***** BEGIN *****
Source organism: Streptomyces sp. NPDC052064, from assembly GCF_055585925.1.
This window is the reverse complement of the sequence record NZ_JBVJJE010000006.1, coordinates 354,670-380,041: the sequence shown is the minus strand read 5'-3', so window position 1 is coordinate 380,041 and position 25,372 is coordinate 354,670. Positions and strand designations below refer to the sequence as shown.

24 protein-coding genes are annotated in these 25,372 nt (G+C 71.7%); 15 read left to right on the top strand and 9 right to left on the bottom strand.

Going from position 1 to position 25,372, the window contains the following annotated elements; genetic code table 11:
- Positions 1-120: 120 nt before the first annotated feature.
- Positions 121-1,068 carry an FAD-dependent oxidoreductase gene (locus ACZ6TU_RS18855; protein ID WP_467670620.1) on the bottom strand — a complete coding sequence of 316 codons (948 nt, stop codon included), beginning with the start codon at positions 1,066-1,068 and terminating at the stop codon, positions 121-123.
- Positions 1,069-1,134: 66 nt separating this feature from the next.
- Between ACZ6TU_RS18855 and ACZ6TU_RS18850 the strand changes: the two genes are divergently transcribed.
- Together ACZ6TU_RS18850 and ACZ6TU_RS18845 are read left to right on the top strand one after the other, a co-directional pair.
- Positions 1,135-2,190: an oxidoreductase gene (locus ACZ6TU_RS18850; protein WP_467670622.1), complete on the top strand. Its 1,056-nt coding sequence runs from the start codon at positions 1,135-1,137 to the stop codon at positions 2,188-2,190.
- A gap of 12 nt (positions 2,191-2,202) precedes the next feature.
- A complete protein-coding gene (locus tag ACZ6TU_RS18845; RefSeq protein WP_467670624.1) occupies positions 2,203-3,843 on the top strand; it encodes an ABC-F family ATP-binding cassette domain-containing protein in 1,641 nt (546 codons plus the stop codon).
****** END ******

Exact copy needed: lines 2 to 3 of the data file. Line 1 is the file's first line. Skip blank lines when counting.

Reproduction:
This window is the reverse complement of the sequence record NZ_JBVJJE010000006.1, coordinates 354,670-380,041: the sequence shown is the minus strand read 5'-3', so window position 1 is coordinate 380,041 and position 25,372 is coordinate 354,670. Positions and strand designations below refer to the sequence as shown.

24 protein-coding genes are annotated in these 25,372 nt (G+C 71.7%); 15 read left to right on the top strand and 9 right to left on the bottom strand.